DH worked in the basement a bit over break.  It was warm enough (with a space heater) to cut Pergo in the garage.  Don’t cut it inside your house.  Ever.  DH cut it in the basement for the first two areas and the house was permeated with a fine haze of particles which came up through the duct work.  The wall in the work room had changed color due to the amount of dust on it.  He’s been working on finishing the basement for about twelve years.

People have asked why I don’t jump in and work on it.  I simply reply that I was told I was spreading dirt incorrectly on our landscaping – which I take care of.  He almost got the rake thrown in his face.  I stay away from his projects as much as I can.

It’s time to go be a zombie for a short while.  I’m getting more work done each day and feeling better each day, but this cold is still zapping me out enough to interfere with life.

 

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After the Ball is Over

All of the gatherings are finished and the kids have finally gotten all of their gifts to their rooms.  Holiday treats still fill the counter.  MIL brought three kinds of cookies and two tins of hard rock candy and left all of it for us to finish.  We made sugar cookies and splurged for pistachios and cashews.  There are rolls left over from going to my mom’s.  Of course there was chocolate in the stockings and our newer tradition of a can of Pringles for each child.  They love having one all their own and I can understand that.  I watch for a good sale starting in September and they put in their flavor request.

The Star Wars game (Pictopia) went over well.  DH and I like it because it doesn’t last too long.  Our middle gets stressed easily and has only seen the movies once (she thought she was scared of them and would hide when the other two watched one of the movies) but she did as well as the other two.  They’ve had a blast with it.  DS also received a Star Wars trivia game and that one is hard.  It wants info that I didn’t even know existed.

Going to my mom’s was emotionally tough for me.  All I could think was, “She’s (my sister) supposed to be here”.  I haven’t called my BIL since the funeral because I just can’t seem to.  I found a little joke that sis would have loved, but didn’t take it because I would have been bawling thinking about her.  It was good to see everyone.  My youngest nephew was getting on my son’s nerves, as usual.  My nephew doesn’t seem to know when someone’s had enough teasing and my son can have a short fuse.  The nephews had a new game that all six could play and they had a good time with that.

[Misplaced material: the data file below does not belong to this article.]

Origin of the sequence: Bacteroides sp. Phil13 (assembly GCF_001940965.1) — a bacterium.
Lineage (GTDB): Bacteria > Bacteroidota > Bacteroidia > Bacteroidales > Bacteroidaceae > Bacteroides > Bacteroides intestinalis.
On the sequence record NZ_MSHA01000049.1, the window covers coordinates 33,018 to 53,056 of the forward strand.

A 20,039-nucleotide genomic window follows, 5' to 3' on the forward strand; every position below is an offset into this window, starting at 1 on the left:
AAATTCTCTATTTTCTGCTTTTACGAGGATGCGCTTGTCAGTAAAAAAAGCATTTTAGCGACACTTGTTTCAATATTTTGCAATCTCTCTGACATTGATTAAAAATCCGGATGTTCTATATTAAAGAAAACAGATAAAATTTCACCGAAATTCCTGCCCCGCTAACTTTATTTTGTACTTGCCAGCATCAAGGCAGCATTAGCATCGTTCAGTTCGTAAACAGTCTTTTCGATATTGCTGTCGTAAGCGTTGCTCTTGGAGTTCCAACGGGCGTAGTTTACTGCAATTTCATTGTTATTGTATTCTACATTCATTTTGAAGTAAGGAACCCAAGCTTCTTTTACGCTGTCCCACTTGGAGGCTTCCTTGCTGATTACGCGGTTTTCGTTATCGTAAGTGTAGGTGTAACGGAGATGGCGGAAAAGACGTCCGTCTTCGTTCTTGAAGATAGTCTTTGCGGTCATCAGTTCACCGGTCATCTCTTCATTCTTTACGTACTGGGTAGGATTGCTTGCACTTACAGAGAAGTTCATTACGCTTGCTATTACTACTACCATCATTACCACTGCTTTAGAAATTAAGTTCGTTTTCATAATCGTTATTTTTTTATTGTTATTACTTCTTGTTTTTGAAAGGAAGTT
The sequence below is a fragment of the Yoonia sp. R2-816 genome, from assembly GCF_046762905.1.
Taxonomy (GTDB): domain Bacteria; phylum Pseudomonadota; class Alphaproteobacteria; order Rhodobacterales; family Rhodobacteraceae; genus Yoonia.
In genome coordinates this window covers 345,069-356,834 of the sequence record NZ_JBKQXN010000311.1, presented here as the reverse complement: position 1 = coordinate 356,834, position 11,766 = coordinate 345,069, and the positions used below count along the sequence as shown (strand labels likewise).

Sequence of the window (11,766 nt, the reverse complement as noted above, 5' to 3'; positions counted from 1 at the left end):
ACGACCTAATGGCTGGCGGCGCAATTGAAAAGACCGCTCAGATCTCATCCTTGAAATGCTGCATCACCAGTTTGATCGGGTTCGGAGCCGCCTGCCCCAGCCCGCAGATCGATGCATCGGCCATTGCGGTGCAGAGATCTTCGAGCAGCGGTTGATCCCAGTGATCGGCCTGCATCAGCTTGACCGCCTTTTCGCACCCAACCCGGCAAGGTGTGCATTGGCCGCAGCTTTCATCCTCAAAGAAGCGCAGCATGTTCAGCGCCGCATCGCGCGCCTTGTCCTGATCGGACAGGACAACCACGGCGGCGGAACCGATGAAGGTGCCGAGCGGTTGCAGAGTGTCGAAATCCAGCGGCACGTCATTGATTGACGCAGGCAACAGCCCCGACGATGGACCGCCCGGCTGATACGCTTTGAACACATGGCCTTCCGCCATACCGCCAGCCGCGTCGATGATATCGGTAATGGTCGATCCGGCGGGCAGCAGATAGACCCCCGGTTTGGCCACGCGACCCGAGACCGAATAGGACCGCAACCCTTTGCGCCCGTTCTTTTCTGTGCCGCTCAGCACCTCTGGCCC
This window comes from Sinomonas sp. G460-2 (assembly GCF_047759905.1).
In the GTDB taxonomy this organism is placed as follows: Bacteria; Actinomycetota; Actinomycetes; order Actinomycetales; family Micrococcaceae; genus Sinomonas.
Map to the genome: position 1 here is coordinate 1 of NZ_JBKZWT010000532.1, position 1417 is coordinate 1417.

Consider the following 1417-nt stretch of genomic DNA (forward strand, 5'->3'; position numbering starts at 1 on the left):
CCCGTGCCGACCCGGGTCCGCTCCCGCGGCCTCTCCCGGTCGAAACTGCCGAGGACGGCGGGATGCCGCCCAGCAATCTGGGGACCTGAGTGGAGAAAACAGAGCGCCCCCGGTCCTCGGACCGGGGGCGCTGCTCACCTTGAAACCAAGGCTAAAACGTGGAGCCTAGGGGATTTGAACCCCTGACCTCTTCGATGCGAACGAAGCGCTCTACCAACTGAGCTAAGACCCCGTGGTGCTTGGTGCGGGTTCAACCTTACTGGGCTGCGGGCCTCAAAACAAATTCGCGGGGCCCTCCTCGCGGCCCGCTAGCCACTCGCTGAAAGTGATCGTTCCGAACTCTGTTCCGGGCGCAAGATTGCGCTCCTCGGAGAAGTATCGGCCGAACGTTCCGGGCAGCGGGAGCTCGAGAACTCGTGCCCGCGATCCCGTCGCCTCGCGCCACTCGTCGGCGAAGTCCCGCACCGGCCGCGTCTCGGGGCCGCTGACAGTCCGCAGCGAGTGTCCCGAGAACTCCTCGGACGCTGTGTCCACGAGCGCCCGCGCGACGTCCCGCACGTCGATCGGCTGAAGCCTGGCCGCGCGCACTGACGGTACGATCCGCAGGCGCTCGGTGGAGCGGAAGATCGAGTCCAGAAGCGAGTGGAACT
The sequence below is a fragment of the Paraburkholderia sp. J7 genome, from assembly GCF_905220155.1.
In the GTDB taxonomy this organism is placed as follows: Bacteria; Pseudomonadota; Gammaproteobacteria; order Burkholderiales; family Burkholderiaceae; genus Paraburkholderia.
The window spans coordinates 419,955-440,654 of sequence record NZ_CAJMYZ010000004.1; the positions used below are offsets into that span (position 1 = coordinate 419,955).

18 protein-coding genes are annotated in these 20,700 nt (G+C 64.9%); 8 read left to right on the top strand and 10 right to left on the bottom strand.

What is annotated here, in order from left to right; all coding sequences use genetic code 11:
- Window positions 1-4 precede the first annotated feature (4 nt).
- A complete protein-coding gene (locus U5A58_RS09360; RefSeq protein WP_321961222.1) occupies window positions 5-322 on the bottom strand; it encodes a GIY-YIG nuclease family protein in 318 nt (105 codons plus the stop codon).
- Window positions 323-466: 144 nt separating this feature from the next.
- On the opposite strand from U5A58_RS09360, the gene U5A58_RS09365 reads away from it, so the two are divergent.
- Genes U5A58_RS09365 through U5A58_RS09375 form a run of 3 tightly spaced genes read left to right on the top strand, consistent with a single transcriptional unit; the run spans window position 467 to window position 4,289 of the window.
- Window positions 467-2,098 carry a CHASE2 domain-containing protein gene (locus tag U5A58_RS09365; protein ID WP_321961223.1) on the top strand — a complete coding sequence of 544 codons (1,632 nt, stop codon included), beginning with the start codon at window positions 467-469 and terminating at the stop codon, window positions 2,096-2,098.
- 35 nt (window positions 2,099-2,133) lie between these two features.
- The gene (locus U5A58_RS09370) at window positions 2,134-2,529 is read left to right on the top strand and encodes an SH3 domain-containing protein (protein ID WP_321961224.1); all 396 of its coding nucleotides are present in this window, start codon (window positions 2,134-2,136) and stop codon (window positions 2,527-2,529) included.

When I’d hear Mom rattling around in the kitchen I’d go at least keep her company – there’s rarely anything she needs done.  I was a bit surprised to end up receiving a stern message about what ought to be happening in home school (my middle).  I don’t remember how we got on the topic, but it took me by surprise and I assured her that her concerns were already being addressed.  I wanted to tell her that I’m not blind and stupid, and remind her that college degree I have was for teaching of all things.  She’s never really been supportive of home school and now she can’t crab to my sister about it.  This probably won’t be the last stern talking to I receive.

You know, my dad came around to the home school idea and even admitted how much growth he had seen in DD2 (that was told to me just before he died – a precious thing to pass to DD2).  If the life-long public school teacher could put a stamp of approval on this decision, why couldn’t Mom?  She’s even defended the teacher’s actions (dragging DD2 down the hall by the arms when frozen in a sensory reaction).  I just need to get to the place where I can let her words roll off my back.

One of the things I gave Mom for Christmas was an envelope full of Christmas letters.  She’s recently commented (multiple times) that she doesn’t get my Christmas letter.  I told her she already knows everything in it, but apparently family will mention it to her and they’ll get the “I don’t get the letter” statement, so I photocopied every letter since I started saving them, which was a couple of years after starting to write them.  She knows she’ll get the letters each year now.

DH and the kids thought I was crazy, but after getting home Saturday I grabbed shopping bags and headed out.  Things were picked over pretty well, but I still got cards, the blankets which the kids take to the parties for the exchanges every year.  Blankets are apparently really popular in the low cost gift exchanges, and I’d rather pay $10 for 4 than $20!  I also picked up advent calendars for next year.  I didn’t get much candy because the Ghiradelli bark was long gone, and we really didn’t need anything else.